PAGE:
Remote Not Working: Pandemic Sees Greece’s Public Services Slow

November 29, 2020

ATHENS – Greeks needing public services are growing frustrated during the COVID-19 pandemic that requires them to get an appointment and many civil servants allegedly working from home.

Simply services require making an appointment by phone, but Kathimerini reporting phones routinely aren't answered at public offices and email not available either, leaving people without access.

With some people, especially the elderly, not knowing how to use technology it's become exasperating to try to get paper work done in civil service offices even if it's critical.

Businesses also are having trouble getting anything done with the state with public offices having fewer staff on duty and, the paper said, no monitoring of those supposed to be working at home to see if they are or getting paid vacations.

That has led to delays in certifications and licenses at the same time the New Democracy government said it wants to make using the bureaucracy easier to lure more foreign investors as the economy sags from two lockdowns.

Complaints are especially piling up about tax offices, the social security and pension service and Civil Protection, those highest in demand during the now more than eight-month pandemic.

In other cases concerning social security offices, many people with disabilities have basically been left without their pensions or disability allowance and complaints public agencies don't have email access for anyone.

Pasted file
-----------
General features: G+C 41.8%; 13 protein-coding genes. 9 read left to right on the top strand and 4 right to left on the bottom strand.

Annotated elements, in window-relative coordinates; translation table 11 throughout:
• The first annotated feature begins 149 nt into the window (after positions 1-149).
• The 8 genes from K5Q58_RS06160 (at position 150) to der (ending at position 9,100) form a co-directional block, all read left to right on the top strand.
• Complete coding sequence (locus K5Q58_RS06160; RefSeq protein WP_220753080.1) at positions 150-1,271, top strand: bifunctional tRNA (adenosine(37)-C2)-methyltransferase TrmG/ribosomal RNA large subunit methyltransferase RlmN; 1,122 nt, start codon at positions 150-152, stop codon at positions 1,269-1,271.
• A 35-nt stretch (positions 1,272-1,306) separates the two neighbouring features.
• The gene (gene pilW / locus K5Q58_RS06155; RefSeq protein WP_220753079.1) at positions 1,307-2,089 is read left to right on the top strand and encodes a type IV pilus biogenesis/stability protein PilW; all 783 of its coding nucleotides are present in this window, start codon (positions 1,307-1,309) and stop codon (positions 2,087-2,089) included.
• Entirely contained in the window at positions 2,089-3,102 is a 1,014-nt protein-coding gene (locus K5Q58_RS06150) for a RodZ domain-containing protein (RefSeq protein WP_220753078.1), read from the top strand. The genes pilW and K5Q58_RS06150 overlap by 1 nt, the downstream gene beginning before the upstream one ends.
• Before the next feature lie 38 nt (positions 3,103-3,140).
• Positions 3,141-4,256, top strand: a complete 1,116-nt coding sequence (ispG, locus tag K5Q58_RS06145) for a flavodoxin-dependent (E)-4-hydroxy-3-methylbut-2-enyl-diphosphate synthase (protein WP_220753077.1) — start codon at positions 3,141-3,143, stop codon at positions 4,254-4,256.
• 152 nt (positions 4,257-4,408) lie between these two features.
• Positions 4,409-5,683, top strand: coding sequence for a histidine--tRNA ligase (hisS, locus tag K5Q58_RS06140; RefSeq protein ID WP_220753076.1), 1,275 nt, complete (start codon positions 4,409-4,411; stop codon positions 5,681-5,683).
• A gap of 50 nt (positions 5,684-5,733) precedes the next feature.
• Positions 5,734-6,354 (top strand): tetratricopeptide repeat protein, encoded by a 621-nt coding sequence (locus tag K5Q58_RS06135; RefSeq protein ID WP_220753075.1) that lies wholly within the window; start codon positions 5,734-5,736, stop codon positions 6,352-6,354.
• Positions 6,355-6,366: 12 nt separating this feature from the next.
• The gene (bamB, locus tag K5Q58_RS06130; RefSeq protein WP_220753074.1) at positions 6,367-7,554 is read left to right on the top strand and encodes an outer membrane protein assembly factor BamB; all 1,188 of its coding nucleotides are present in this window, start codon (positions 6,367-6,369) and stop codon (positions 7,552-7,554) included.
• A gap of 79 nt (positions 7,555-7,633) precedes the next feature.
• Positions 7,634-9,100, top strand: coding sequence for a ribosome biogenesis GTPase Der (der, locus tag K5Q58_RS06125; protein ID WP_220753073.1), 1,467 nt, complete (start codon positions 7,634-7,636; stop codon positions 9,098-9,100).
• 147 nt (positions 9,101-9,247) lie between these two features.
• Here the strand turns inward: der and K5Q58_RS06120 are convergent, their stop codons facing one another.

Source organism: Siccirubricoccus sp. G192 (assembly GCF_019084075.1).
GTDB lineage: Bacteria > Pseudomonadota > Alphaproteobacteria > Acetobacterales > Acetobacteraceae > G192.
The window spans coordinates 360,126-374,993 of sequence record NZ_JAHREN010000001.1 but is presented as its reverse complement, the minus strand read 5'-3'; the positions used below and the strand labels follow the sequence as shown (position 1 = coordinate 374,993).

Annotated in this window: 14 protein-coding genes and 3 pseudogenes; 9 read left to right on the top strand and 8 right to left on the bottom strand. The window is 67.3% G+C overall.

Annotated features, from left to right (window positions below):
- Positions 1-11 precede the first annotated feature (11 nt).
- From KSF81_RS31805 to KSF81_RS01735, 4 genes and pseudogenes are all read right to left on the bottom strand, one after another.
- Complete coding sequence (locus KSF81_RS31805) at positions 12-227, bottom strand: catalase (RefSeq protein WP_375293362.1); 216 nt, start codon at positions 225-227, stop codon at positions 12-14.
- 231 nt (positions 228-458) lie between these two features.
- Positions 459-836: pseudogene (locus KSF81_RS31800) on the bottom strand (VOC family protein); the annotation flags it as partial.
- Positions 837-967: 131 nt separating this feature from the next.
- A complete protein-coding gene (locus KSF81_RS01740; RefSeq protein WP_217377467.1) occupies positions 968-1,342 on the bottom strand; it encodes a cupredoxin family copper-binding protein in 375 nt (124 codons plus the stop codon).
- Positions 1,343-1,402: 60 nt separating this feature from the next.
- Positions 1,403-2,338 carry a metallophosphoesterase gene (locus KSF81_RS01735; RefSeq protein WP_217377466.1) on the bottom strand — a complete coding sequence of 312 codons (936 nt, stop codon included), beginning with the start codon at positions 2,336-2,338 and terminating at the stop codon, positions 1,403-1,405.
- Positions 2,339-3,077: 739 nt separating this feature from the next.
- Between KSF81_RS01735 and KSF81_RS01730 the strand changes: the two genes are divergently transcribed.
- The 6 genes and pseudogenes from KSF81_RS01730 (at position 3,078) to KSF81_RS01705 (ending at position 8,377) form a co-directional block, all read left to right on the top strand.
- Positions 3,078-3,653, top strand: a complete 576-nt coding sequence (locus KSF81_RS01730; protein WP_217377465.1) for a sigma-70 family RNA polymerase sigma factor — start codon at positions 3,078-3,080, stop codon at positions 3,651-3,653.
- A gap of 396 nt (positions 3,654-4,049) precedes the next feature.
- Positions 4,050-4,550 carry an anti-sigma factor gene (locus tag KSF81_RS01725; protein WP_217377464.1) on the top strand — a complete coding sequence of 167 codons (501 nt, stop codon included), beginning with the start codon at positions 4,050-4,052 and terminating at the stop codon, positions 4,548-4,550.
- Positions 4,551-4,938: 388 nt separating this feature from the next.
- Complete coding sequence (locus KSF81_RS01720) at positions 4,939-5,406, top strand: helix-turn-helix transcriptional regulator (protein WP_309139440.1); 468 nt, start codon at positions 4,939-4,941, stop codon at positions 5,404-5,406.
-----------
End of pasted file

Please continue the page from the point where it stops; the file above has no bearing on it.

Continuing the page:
ATHENS - Greece confirmed 18,869 new coronavirus infections in the last 24 hours, with 70 of these identified at entry points to the country, the National Public Health Organization (EODY) said on Thursday.

Top Stories


NEW YORK - Some 21 years after it was destroyed in the September 11, 2001 terrorist attacks in the United States that brought down the Twin Towers in New York City, the new St Nicholas Greek Orthodox Church rising in its place is among the most eagerly awaited architectural openings of 2022.


STATEN ISLAND, NY – For yet another year, the community of Holy Trinity-St Nicholas in Staten Island honored couples celebrating 50+ years of marriage with a modest ceremony held at the church immediately following the Divine Liturgy on January 16.


NEW YORK – New research into Greek artifacts looted by the Nazis was highlighted in the New York Times on January 18 as “the topic of the Nazi role in antiquities looting is increasingly drawing attention, in part through the work of scholars who are peeling back the mysteries of what happened to the objects that were excavated or seized eight decades ago.


SNF’s Health Initiative Will Support Child and Adolescent Mental Health

ATHENS - When we think about childhood injuries, we usually think of scratches, a few stitches, maybe even a broken bone.

Enter your email address to subscribe

Provide your email address to subscribe. For e.g. abc@xyz.com

You may unsubscribe at any time using the link in our newsletter.